Melodeon.net Forums

Please login or register.

Login with username, password and session length
Advanced search  

News:

Welcome to the new melodeon.net forum

Pages: [1] 2   Go Down

Author Topic: Morris dances 101  (Read 1187 times)

0 Members and 1 Guest are viewing this topic.

-Y-

  • Respected Sage
  • ****
  • Offline Offline
  • Posts: 251
  • Handry 18 (G/C), Mélodie (D), Club IIb (A/D)
    • a database of 400 or more melodeons here
Morris dances 101
« on: June 03, 2019, 08:47:19 AM »

Hello all,

Following last month Theme of the Month that was Morris dances, I have a few questions.

I tried (too late for being in time) to find some tunes I could play, but I had trouble finding explanations about Morris dances. I found a website that listed the same tunes but for different villages, and all the information I could gather was far too general.

SO

I was wondering if some people here could enlighten me on that subject. Is it a general term for traditional dance in England ? Or is it a specific part of traditional dancing ? If so, how does it compare ? If someone has a bit of history also, I'm more than interested!

Thanks in advance
Logged
Y.

Planchée, folk music from Eastern BrittanyIsidore et les sans-soucis, folk music from Québec

(please excuse any misspelling or odd wording, english is not my mother tongue)

Lester

  • MADman
  • Mods and volunteers
  • Hero Member
  • ***
  • Offline Offline
  • Posts: 7956
  • Hohners'R'me
    • Lester's Melodeon Emporium and Tune-a-Rama
Re: Morris dances 101
« Reply #1 on: June 03, 2019, 08:59:17 AM »

Cotswold morris dancing was recorded in the early 1900s by the likes of Cecil Sharp and his chums. The dances and tunes were collected from various villages where there were either extant teams or old guys who could remember things. So you end up with, for example, Bampton tunes/dances which were collected from informants in Bampton. Since villages are close together and teams may well have shared musicians, a rarer resource than dancers, there are tunes that appear in differing versions from multiple villages.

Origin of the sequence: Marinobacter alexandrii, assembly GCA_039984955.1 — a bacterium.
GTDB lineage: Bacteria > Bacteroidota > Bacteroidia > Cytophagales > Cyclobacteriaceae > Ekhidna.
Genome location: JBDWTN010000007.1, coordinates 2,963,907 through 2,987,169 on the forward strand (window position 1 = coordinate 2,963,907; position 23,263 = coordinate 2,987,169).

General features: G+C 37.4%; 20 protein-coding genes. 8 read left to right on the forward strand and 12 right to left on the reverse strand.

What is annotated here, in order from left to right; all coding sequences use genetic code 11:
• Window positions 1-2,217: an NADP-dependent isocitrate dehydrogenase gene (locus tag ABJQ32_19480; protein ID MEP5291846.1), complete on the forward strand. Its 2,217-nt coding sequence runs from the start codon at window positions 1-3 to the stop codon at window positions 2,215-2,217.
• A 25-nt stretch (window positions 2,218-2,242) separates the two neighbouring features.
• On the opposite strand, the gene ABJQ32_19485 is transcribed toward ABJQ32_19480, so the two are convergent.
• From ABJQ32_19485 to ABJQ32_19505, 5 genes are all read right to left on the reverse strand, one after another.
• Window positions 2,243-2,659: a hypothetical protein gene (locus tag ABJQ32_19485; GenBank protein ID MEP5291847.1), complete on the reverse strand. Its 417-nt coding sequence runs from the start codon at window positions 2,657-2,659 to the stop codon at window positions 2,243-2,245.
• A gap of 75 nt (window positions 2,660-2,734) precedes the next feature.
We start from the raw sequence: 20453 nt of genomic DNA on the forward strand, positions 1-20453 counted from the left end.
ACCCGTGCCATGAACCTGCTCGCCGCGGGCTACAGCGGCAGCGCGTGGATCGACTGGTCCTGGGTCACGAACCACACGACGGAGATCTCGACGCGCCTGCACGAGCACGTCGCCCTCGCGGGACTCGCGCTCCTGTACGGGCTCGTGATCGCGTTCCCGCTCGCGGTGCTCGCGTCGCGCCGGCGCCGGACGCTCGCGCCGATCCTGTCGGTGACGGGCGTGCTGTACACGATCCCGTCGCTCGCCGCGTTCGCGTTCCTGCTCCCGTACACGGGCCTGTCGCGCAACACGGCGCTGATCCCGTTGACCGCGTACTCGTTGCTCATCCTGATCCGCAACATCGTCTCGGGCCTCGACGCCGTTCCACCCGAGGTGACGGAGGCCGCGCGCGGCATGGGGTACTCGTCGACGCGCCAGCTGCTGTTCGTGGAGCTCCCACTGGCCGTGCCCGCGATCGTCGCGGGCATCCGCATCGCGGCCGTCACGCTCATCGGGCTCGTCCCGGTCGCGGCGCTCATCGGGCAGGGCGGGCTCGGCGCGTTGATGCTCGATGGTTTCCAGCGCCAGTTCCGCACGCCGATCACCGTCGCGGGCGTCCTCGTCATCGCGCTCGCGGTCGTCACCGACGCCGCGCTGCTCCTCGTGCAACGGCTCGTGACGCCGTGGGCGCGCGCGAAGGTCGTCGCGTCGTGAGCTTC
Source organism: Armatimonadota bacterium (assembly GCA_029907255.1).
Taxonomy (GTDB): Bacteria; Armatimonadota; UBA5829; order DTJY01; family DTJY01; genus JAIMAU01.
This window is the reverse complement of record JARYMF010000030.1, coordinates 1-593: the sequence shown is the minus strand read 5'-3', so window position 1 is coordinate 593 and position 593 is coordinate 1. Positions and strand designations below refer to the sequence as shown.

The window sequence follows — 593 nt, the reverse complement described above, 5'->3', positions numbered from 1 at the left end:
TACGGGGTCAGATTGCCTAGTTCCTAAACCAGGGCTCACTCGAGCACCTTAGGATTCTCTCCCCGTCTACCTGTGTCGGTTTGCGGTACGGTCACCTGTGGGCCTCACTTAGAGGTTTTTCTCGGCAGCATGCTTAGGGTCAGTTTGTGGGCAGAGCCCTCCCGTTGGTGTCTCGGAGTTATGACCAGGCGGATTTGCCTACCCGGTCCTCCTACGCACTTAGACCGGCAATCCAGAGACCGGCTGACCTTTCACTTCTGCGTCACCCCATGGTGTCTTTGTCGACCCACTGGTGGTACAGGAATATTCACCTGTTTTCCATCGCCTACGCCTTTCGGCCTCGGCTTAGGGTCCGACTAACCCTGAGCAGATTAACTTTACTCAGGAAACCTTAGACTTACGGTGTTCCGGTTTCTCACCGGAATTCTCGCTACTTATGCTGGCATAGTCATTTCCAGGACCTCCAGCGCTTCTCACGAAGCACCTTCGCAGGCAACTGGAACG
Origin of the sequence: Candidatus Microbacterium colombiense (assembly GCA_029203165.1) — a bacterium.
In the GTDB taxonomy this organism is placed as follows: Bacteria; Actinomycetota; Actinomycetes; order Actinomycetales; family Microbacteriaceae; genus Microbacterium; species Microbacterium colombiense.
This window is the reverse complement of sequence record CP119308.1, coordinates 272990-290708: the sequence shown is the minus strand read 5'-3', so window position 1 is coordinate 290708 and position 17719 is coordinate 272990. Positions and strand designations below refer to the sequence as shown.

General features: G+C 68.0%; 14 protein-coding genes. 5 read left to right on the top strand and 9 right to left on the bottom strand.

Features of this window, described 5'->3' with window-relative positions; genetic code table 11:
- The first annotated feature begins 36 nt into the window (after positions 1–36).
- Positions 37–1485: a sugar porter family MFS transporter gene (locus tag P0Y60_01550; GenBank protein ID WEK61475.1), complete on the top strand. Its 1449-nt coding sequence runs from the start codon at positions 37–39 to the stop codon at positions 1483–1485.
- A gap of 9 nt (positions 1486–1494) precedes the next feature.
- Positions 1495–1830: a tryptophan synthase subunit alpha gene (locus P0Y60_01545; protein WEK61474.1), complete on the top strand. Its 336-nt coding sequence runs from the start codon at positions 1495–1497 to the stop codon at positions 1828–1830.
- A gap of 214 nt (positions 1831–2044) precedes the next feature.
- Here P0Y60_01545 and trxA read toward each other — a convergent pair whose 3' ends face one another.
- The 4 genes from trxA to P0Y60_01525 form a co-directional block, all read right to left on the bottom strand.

There are also morris traditions about which others can speak more authoritatively than me from the Welsh Borders, North West, East Anglian Molly, and, depending on your viewpoint, Long Sword and Rapper Sword dances. These all have separate and distinct tunage.

Thrupenny Bit

  • Hero Member
  • *****
  • Offline Offline
  • Posts: 4773
  • happily squeezing away in Devon
Re: Morris dances 101
« Reply #2 on: June 03, 2019, 09:22:02 AM »

Continuing with Sharp:
After discovering the dancers at a small village outside Oxford called headington, Sharp then went on around the Cotswold villages. He discovered there were 27 villages that had their own dances. Some villages had slight variations on each other and some varied greatly.
With a broad brush, some villages are single step traditions ( one-hop, two hop ) and others a double-step tradition ( one-two-three hop, one-two-three hop ) Therefore there is differences in the music to accommodate this. Further, sometimes the tradition has slows so again the music has to slow down to enable the dancer to perform this step.
Being a morris musician takes an incredible amount of skill, and needs constant focus on the dancer whilst dancing.

The morris is a ritual dance. That means it's danced for an occasion - a celebration, an event, for a fee etc - it is not  social dance involving couple dancing.
The origins of the Cotswold morris is simply not known.
It probably followed Catherine of Aragon when she came over to marry Henry VIII and brought members of her court with her. Its only a guess but several eminent researchers think it is likely. When it evolved down to the villages it became a method of collecting money to bolster wages for those working on the farm or other such low paid people.

That's my simple roundup of Cotswold morris, which I've had the pleasure in being involved in for a long time.
There are lots of morris on things like YouTube.
Take a good look around, then you will see a lot of variation between the different sides dancing. It shows what a difficult time a morris musician has, coping with variations in dances and dancers. It's a hard life being a morris musician.
I just dance and let them get on with it...……
cheers
Q


Logged
Thrupenny Bit

I think I'm starting to get most of the notes in roughly the right order...... sometimes!

Howard Jones

  • Hero Member
  • *****
  • Offline Offline
  • Posts: 795
Re: Morris dances 101
« Reply #3 on: June 03, 2019, 09:27:20 AM »